• Mitchell Zimmerman, Fenwick & West LLP (moderator)  - pdf
  • Mark Rose, University of California, Santa Barbara 
  • Neil Netanel, UCLA School of Law
  • Isabella Alexander, Cambridge University - pdf
  • Oren Bracha, University of Texas Law School - pdf

The Purposes of Copyright as They Have Evolved Over Time.  The second panel explored the evolution of the goals and purposes of copyright law, from even before the Statute of Anne, up through the present. 

Read a full summary of this panel.

Over lunch, in the Morrison & Foerster LLP - David Nelson Memorial Keynote, Hon. Margaret McKeown of the Ninth Circuit Court of Appeals discussed the roles of Congress and the courts in shaping copyright law in the United States.  These two bodies have traded off “overruling” one another over the development of copyright law.  Both bodies will continue to deal with various challenges in coming years, including the challenges of emerging technology, statutory construction, influences of interested parties and organizations, and the international arena.

  • Keynote mp3
  • Introduction: William Schwartz, Morrison & Foerster LLP
  • Speaker: Hon. Margaret McKeown, Ninth Circuit Court of Appeals - pdf

The Expansion of Copyright Subject Matter and Scope Over Time. Presenters on this panel addressed the fundamental question: what qualifies as copyrightable subject matter, and what is the scope of an owner’s rights? 

Read a full summary of this panel.

Evolving Conceptions of Authors and Owners.  Panelists next turned to a topic at the very heart of copyright law—the role of authors and owners in the copyright system.  Professor Peter Jaszi from American University Law School addressed the traditional rhetoric characterizing the Statute of Anne as a major development primarily aimed at protecting the rights of authors, concluding that whether or not this was the primary animating factor for passage of the Statute of Anne, this celebratory conception is beneficial to the copyright discourse.  Professors Lionel Bently, from the University of Cambridge, and Jane C. Ginsburg, from Columbia University Law School, discussed the termination right—the limited right of authors to terminate a transfer of ownership of rights after a period of time—tracing this doctrine through its U.K. and U.S. history.  Professor Molly Van Houweling of the UC Berkeley School of Law proposed a possible rule which would allow authors the right to revise their own works, even after alienating some or all of their copyright rights and thus being left in a position where they are otherwise unable to do so.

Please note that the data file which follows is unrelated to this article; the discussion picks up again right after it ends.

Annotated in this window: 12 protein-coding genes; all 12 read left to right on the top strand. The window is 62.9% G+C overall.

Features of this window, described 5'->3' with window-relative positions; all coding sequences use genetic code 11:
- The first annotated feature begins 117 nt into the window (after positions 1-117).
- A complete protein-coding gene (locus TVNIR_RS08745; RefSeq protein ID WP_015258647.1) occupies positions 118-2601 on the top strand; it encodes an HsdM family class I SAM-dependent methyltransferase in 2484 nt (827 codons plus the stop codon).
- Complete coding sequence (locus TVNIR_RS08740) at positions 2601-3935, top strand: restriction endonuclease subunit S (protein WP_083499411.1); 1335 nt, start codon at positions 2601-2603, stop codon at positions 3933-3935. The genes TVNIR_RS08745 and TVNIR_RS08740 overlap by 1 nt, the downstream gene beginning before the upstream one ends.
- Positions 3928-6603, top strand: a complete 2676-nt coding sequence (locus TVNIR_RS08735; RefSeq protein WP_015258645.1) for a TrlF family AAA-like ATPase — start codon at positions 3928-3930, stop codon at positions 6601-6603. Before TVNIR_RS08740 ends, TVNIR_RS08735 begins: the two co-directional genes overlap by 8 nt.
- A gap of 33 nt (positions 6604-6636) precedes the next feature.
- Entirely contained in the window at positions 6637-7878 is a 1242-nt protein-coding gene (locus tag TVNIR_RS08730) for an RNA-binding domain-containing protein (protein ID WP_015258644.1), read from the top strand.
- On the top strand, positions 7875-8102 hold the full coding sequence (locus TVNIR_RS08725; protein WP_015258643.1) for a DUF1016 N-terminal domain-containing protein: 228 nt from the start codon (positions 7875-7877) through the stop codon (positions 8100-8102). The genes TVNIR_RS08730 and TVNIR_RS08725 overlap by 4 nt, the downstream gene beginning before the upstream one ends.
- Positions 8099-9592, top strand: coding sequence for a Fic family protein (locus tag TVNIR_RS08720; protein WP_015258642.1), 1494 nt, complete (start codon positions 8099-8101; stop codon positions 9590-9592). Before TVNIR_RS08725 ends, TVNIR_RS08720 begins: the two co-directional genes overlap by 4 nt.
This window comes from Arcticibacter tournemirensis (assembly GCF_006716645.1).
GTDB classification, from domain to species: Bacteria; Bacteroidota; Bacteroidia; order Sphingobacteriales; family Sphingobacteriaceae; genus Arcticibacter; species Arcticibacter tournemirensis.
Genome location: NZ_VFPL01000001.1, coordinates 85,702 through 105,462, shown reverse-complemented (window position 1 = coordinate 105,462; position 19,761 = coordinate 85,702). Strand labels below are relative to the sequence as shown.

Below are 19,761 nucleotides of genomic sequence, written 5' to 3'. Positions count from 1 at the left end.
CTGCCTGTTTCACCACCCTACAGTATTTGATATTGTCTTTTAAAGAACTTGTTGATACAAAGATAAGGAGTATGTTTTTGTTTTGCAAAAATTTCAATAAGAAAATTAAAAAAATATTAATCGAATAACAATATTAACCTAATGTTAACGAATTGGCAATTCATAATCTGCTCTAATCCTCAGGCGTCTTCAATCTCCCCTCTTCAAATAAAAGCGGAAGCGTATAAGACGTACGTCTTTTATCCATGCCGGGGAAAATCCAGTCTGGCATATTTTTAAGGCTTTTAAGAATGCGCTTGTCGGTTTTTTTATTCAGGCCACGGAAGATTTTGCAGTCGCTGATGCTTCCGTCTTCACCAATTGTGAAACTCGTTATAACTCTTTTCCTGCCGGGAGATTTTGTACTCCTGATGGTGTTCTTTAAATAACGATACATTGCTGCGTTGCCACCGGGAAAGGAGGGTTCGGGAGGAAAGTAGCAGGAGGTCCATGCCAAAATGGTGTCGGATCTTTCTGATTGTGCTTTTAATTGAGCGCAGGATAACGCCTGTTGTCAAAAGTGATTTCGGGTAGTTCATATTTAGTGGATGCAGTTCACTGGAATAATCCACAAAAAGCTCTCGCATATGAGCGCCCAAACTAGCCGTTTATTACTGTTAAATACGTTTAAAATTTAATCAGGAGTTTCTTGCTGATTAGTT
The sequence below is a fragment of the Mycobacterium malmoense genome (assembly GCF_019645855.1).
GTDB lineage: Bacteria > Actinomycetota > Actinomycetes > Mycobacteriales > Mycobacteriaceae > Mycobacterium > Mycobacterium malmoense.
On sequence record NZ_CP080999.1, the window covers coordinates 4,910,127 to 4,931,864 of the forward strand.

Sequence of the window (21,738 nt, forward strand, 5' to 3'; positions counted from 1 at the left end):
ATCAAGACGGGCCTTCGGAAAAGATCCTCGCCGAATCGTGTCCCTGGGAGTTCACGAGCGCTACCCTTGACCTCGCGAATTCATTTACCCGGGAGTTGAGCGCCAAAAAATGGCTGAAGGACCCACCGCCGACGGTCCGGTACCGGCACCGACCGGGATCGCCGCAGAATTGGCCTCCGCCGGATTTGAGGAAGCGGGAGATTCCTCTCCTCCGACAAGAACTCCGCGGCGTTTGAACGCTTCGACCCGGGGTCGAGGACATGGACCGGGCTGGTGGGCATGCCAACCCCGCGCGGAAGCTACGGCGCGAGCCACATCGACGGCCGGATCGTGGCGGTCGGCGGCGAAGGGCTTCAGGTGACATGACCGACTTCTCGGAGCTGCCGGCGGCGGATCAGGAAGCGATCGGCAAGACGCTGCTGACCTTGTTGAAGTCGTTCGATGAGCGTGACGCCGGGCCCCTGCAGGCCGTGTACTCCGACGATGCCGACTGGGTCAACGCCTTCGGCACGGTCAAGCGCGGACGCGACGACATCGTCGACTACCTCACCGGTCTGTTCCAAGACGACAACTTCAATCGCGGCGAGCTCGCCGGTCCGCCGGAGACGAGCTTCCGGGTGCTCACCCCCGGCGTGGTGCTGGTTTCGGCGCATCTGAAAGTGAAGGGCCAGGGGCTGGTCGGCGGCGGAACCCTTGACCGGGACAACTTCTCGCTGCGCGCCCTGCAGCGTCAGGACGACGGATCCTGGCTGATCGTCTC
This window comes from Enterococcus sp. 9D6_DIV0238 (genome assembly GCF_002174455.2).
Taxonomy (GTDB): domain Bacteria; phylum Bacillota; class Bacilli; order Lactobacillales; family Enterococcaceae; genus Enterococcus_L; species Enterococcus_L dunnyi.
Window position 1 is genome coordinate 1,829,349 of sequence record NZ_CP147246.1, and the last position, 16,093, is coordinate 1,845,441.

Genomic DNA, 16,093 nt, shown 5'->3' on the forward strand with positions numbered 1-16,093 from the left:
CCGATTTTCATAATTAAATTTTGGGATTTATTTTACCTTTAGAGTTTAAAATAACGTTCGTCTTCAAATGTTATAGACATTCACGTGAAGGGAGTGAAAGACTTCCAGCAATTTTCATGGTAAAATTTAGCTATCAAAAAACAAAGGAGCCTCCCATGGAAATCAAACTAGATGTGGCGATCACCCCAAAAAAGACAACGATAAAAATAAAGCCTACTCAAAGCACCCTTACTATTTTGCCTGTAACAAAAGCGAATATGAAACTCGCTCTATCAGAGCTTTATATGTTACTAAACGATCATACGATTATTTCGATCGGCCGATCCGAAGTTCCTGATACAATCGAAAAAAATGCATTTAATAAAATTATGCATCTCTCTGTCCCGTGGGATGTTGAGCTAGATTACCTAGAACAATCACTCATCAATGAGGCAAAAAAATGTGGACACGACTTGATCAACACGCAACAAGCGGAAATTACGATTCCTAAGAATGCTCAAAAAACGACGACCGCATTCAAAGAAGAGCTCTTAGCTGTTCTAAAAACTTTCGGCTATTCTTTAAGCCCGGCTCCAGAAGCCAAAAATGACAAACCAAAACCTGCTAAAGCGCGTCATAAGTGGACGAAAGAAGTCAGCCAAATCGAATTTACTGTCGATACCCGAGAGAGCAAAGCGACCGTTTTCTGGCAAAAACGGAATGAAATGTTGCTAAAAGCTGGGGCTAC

• Panel mp3
  • R. Anthony Reese, UC Irvine School of Law (moderator)
  • Peter Jaszi, American University Law School
  • Lionel Bently, Cambridge University - pdf (pt1), pdf (pt2)
  • Jane C. Ginsburg, Columbia Law School - pdf
  • Molly Van Houweling, BCLT & UC Berkeley School of Law - pdf

Read a summary of Day 2’s panels.

Conference summary was written by Tara Wheatland. Ms. Wheatland is the Copyright Research Fellow, Berkeley Center for Law & Technology at Berkeley Law School.